With fewer than 2,300 mature individuals remaining, the dhole is endangered due to habitat loss, inter-species competition, depletion of prey, persecution, and disease.
The International Union for Conservation of Nature lists the dhole as endangered and estimates that there are fewer than 2,300 mature individuals remaining throughout their range in Asia, with a downward trend continuing. Estimates range from 949 to 2,215 breeding dholes left in the wild, less than the world’s breeding tigers, with a total of 4,500-10,500 individuals in total.
Threats include loss of habitat, inter-species competition, depletion of prey base consisting mostly of deer and other hoofed animals, indiscriminate persecution, and also possible disease transfer from feral and domestic dogs.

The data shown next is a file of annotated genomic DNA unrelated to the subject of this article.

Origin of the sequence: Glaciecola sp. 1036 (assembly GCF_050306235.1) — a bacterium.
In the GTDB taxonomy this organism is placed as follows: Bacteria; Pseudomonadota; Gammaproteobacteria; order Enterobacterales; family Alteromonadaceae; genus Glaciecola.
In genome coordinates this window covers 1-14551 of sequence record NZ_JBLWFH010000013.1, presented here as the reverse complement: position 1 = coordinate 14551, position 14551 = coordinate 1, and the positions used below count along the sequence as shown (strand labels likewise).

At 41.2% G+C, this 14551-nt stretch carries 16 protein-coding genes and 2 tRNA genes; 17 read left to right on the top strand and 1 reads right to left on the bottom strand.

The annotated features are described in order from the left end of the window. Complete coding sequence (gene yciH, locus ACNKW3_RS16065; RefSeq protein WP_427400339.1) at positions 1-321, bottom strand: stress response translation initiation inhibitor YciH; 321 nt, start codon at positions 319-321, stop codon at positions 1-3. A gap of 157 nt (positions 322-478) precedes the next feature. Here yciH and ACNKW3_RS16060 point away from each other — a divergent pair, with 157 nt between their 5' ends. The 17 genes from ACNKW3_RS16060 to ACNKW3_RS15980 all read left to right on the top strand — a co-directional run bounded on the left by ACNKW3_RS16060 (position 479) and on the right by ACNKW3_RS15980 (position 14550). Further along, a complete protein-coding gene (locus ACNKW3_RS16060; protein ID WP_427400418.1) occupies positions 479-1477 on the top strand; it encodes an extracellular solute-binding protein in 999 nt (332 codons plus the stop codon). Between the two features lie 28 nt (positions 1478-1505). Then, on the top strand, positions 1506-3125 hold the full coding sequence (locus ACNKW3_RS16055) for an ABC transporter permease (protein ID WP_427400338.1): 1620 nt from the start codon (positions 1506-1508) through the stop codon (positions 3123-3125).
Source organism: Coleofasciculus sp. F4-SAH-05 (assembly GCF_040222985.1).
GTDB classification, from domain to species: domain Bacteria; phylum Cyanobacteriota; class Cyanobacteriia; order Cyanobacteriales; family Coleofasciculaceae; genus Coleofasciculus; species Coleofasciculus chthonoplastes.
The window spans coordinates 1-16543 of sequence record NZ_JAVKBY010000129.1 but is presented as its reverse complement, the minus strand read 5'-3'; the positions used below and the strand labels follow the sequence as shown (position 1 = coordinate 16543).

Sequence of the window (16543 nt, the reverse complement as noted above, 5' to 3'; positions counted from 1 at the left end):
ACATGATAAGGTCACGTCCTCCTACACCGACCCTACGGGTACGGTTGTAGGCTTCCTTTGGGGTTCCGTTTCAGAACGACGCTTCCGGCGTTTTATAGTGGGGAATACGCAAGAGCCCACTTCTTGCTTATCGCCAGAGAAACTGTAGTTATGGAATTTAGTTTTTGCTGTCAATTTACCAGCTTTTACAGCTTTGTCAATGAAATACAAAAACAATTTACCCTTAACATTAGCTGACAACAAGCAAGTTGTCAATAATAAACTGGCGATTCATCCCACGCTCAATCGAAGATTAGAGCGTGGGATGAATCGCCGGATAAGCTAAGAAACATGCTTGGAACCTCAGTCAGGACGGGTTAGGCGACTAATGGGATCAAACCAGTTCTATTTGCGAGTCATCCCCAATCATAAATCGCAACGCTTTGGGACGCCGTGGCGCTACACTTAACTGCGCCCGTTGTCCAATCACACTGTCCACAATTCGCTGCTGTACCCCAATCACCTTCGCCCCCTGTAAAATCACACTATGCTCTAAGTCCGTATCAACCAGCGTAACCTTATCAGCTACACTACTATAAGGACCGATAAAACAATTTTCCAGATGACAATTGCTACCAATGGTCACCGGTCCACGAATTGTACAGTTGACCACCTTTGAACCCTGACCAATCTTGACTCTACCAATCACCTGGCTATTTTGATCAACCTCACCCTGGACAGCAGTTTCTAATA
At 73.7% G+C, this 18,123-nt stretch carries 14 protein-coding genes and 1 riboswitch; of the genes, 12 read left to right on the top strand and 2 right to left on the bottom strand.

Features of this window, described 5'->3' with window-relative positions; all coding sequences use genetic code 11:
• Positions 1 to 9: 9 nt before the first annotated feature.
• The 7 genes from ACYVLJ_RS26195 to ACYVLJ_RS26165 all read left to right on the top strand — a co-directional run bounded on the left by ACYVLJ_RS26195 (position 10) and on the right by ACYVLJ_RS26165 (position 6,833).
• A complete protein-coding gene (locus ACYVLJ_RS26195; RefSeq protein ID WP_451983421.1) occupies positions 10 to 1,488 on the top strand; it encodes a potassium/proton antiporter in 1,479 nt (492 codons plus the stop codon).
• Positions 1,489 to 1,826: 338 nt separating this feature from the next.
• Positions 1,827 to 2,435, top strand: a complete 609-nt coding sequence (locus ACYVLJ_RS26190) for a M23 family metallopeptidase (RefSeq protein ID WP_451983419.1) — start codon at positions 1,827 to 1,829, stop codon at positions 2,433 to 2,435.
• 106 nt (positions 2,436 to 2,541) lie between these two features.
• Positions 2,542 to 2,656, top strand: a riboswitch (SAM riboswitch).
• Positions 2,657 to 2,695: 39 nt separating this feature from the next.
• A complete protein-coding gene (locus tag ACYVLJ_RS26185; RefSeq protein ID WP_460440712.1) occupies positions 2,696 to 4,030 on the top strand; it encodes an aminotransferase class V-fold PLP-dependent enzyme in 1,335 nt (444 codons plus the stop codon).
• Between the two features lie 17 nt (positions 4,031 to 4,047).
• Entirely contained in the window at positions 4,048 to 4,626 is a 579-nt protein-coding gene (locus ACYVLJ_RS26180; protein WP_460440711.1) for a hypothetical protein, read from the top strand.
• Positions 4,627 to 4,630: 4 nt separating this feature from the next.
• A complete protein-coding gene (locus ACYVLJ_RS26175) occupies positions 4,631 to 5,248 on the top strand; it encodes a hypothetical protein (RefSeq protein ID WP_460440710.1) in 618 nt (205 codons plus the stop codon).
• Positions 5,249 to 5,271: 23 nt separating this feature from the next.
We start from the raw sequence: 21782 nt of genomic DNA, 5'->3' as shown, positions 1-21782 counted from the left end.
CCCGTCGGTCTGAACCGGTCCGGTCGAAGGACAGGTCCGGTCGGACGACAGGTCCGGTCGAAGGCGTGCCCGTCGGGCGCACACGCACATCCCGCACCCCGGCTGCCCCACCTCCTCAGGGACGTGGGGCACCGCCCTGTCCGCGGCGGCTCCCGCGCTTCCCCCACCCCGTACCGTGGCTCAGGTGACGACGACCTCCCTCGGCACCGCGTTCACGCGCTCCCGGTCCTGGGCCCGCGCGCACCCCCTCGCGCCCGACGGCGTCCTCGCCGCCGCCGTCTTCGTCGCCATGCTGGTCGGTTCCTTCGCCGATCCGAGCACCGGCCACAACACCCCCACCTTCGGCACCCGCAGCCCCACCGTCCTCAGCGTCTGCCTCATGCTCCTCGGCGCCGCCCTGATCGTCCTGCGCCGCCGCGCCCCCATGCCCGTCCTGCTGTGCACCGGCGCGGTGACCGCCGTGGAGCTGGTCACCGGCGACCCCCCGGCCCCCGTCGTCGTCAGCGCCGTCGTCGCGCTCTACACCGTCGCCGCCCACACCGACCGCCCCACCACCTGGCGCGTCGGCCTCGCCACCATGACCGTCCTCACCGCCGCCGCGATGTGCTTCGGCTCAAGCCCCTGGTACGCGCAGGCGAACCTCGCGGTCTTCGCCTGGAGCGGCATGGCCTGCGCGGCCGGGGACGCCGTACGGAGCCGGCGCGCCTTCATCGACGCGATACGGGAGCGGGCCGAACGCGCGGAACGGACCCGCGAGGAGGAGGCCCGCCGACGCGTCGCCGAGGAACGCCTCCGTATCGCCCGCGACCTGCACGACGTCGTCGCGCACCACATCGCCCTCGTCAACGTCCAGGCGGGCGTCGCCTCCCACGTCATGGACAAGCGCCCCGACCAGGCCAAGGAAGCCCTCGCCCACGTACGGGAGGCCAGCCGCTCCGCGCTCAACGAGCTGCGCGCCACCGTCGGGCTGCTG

Dholes inhabit some of the most threatened, degraded and disconnected forest landscapes on the planet. The rainforests of Southeast Asia have seen unprecedented destruction over the past fifty years for palm oil, paper, rubber, timber, mining and other commodities. Where forests haven’t been destroyed, they have been fragmented by booming human populations, roads, and ever-expanding development projects.
Overhunting and snaring has decimated many prey species across southern Asia. In fact, the region is known for so-called “empty forests syndome”. Here, forests are largely emptied of any large-to-medium-sized mammal or bird, wiped out by hunting both for food and the Traditional Chinese Medicine industry.
Even where forests still stand and prey remains abundant, dholes face human persecution.